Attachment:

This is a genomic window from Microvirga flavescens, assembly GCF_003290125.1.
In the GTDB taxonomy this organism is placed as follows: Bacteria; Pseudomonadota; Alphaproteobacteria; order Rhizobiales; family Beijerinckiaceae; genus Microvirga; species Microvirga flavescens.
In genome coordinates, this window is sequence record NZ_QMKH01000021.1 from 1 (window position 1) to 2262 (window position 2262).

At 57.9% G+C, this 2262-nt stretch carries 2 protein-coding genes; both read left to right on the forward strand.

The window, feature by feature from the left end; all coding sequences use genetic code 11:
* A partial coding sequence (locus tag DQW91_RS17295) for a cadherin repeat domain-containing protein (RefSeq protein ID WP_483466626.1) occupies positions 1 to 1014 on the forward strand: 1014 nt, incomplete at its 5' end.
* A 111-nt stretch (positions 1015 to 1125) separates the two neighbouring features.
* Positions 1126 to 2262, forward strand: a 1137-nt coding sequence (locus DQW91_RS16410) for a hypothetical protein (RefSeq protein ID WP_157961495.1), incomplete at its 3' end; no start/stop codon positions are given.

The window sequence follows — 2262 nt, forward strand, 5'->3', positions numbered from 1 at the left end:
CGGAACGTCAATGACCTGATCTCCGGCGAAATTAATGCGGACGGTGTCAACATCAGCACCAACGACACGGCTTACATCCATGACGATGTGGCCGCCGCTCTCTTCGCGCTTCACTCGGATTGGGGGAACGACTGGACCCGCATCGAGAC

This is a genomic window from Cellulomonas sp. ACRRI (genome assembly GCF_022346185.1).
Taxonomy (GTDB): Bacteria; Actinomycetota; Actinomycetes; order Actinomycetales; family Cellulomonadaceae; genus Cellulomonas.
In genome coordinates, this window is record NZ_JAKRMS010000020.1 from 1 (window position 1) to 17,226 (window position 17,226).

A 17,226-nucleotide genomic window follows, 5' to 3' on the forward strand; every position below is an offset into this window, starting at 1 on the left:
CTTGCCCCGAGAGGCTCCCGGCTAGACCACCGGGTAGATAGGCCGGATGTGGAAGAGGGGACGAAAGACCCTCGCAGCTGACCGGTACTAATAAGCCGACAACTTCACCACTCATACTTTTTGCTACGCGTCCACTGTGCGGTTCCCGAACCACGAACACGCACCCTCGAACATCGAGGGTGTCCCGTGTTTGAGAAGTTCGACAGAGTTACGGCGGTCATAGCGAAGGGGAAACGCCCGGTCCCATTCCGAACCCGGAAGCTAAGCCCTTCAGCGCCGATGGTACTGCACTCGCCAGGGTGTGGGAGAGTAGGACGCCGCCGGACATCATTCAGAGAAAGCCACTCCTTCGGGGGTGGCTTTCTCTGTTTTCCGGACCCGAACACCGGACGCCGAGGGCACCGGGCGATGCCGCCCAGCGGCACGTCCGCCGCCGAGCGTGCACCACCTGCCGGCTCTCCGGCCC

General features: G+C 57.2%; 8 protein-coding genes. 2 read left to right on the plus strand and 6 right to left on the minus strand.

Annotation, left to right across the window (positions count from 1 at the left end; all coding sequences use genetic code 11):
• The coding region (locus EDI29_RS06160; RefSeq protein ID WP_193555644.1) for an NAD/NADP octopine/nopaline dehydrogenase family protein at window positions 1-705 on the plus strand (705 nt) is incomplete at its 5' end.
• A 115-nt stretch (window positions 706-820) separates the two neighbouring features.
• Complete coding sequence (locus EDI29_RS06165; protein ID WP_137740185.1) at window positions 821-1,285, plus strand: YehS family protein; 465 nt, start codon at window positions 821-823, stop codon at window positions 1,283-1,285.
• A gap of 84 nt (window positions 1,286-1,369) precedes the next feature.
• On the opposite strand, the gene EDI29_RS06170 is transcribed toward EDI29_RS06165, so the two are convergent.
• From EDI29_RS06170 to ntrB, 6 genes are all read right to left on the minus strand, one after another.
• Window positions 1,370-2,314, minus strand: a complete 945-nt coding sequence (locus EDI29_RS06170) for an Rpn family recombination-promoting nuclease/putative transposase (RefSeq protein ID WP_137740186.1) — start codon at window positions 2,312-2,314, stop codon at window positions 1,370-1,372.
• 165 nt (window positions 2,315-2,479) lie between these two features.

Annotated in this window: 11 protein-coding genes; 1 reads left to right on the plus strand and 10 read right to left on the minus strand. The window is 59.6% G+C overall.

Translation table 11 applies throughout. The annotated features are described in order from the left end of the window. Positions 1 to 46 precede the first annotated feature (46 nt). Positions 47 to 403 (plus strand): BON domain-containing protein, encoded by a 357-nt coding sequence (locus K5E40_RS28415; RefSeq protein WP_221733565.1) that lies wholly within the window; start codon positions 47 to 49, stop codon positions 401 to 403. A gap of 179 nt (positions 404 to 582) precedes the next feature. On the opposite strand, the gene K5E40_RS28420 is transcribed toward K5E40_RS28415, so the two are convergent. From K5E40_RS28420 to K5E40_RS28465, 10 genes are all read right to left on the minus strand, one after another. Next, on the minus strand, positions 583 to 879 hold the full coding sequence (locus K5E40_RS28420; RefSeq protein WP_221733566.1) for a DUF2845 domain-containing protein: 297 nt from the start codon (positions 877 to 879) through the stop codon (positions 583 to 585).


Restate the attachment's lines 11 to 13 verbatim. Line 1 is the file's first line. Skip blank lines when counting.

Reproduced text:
This is a genomic window from Cellulomonas sp. ACRRI (genome assembly GCF_022346185.1).
Taxonomy (GTDB): Bacteria; Actinomycetota; Actinomycetes; order Actinomycetales; family Cellulomonadaceae; genus Cellulomonas.
In genome coordinates, this window is record NZ_JAKRMS010000020.1 from 1 (window position 1) to 17,226 (window position 17,226).